Imagine that you die after a long series of illnesses. Because you've been successful in your field and leave a considerable estate. You might expect a will challenge - sure. But from your former lawyer? Now, that's one weird situation.
But that's exactly what has happened with the estate of Julie Harris, the renowned actress who died late last summer. Back in 2009, Harris had fired long-time lawyer Herbert Nass, who was potentially the executor of her will. Several months later, with the assistance of a new lawyer, Harris drew up a new will, one that excluded Nass from being an executor.
Nass is now challenging the will, arguing that Harris "was not of sound mind or memory" when she made the new will and that the new executors used undue influence to get her to sign it.
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Why would Nass care so much about Harris's will? Well, first, plain and simply, his feelings might be hurt. While Harris apparently told him that she was firing him because he had made poor decisions affecting her life, it might be hard to let go. Second, executors typically earn a fee for carrying out their duties; one of the newly appointed executors will apparently get $50,000 for the task.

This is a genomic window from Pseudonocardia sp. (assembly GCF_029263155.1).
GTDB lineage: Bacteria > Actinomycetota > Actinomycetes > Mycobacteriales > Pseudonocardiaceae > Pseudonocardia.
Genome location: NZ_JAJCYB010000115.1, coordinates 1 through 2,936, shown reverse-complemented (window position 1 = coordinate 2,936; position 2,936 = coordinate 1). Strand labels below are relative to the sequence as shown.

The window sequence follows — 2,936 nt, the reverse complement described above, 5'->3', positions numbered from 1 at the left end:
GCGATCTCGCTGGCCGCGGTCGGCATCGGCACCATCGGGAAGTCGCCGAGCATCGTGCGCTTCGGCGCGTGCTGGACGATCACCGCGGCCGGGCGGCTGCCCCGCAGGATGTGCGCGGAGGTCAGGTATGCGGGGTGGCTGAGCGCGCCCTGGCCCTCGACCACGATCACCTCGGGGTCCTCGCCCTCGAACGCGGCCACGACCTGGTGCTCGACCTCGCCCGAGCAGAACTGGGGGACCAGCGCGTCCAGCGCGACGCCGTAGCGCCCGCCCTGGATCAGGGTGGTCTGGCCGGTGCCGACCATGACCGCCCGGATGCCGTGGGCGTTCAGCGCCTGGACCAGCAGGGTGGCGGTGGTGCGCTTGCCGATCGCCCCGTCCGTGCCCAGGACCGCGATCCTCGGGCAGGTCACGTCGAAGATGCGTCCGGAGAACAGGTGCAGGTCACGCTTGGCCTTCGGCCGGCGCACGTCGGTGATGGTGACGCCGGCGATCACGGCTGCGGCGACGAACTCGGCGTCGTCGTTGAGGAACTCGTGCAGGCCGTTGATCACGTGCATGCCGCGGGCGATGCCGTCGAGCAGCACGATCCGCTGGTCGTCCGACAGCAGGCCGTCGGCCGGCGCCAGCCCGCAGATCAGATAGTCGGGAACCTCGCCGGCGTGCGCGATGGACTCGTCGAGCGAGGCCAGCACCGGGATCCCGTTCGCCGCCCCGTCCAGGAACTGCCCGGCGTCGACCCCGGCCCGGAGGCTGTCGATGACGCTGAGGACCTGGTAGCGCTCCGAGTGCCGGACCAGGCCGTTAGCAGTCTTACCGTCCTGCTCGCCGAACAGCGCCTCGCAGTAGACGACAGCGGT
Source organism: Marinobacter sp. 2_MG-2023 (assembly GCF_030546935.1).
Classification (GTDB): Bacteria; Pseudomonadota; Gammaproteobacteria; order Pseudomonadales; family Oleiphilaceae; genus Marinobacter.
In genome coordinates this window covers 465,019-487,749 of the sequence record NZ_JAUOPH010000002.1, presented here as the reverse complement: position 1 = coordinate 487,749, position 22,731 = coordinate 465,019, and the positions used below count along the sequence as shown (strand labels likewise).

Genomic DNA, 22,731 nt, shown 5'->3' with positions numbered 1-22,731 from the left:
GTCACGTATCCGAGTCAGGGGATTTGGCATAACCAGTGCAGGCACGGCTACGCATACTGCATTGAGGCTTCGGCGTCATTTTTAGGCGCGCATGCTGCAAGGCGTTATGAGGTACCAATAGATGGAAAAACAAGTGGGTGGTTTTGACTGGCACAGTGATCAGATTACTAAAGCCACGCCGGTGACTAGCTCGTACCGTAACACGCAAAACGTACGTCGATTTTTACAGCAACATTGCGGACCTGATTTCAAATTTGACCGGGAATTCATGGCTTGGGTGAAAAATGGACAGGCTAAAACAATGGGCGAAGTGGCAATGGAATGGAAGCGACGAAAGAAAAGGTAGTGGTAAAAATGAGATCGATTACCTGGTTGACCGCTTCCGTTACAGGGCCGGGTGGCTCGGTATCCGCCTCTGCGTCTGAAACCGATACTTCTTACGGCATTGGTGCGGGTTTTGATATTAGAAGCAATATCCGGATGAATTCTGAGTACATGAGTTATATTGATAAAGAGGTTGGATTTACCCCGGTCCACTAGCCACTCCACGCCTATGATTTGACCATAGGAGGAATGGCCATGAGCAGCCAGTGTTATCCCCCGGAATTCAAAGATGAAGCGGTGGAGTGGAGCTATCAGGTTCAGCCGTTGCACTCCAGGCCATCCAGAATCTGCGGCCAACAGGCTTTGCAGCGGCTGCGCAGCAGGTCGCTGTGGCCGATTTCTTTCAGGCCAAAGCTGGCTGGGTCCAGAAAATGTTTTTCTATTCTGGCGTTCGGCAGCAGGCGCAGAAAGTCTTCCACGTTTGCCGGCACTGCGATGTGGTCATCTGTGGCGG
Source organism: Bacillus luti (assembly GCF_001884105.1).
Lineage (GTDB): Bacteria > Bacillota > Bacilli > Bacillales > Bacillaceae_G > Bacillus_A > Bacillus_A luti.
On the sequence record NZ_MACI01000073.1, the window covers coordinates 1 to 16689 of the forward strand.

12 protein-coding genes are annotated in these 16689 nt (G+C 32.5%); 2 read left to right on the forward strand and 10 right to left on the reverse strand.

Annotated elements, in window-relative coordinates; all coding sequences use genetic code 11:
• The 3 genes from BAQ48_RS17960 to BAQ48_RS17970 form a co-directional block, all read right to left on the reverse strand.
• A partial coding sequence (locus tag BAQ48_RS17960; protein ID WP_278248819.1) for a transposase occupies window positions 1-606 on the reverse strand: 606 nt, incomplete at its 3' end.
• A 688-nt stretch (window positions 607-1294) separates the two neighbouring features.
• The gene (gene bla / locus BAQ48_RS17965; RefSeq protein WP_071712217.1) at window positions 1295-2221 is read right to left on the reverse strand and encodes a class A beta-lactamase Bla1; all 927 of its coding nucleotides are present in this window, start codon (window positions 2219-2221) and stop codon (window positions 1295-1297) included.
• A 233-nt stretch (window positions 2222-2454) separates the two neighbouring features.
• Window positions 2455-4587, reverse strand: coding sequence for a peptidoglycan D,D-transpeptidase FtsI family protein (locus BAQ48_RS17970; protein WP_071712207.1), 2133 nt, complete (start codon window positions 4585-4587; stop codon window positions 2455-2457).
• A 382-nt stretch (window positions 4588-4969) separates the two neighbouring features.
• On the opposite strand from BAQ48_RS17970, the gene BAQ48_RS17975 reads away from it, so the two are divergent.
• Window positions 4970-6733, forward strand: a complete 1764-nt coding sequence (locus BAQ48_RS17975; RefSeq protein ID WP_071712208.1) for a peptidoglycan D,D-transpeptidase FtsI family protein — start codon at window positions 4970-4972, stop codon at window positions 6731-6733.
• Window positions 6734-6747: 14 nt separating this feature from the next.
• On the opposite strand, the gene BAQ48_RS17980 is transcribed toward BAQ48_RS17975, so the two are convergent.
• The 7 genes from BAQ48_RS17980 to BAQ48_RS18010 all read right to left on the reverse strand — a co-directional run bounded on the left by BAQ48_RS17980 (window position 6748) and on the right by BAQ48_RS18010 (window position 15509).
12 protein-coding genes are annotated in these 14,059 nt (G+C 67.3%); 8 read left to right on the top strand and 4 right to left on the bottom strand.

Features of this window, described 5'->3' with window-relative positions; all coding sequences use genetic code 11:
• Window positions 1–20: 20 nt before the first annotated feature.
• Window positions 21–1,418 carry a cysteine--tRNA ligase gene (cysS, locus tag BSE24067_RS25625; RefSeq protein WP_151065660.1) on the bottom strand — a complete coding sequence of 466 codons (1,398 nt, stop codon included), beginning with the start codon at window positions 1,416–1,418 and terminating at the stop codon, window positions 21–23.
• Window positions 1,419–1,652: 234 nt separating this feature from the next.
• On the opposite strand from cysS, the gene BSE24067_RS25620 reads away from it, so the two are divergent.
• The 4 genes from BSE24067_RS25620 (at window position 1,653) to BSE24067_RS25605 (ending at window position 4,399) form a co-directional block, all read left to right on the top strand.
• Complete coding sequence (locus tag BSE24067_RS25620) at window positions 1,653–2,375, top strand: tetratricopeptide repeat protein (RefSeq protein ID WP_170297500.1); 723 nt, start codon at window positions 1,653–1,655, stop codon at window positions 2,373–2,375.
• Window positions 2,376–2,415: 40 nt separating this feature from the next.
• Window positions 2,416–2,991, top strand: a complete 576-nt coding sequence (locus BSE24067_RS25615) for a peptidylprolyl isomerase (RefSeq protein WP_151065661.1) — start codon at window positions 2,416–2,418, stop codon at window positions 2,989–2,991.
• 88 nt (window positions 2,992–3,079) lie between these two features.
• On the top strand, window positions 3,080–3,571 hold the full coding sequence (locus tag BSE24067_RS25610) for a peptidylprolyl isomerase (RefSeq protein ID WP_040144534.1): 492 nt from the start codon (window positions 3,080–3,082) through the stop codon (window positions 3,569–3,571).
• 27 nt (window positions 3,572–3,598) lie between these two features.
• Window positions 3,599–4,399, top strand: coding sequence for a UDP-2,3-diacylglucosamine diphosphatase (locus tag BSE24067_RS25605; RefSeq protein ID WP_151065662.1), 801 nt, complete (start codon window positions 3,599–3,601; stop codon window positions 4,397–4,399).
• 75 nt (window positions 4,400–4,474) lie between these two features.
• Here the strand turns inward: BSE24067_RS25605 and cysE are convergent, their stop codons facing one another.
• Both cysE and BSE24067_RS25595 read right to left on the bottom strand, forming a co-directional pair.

So what should you do to ensure that your will isn't challenged on grounds like these, especially when you're hale and hearty when you draft your will?
According to Sally Hurme, a lawyer in AARP Education and Outreach, "When changing your will, it's good practice to document that you completely understand what the change means to you and your family, especially if you are making significant changes in your beneficiaries. You can bet that the disappointed former beneficiary is going to argue that you couldn't have meant to leave them out. In other words, you had to have been 'crazy' to change your mind, or someone talked you into it against your real intentions."
Cautions Deborah Gordon, a law professor at Drexel University who specializes in trusts and estates issues, "While compiling evidence of a testator's capacity is crucial, especially when a new will significantly changes the existing disposition, you have to be careful about the evidence you preserve. Sometimes videotapes and even audiotapes can make a testator appear to be more frail than she is [with the result that the competency challenge is supported rather than refuted]."
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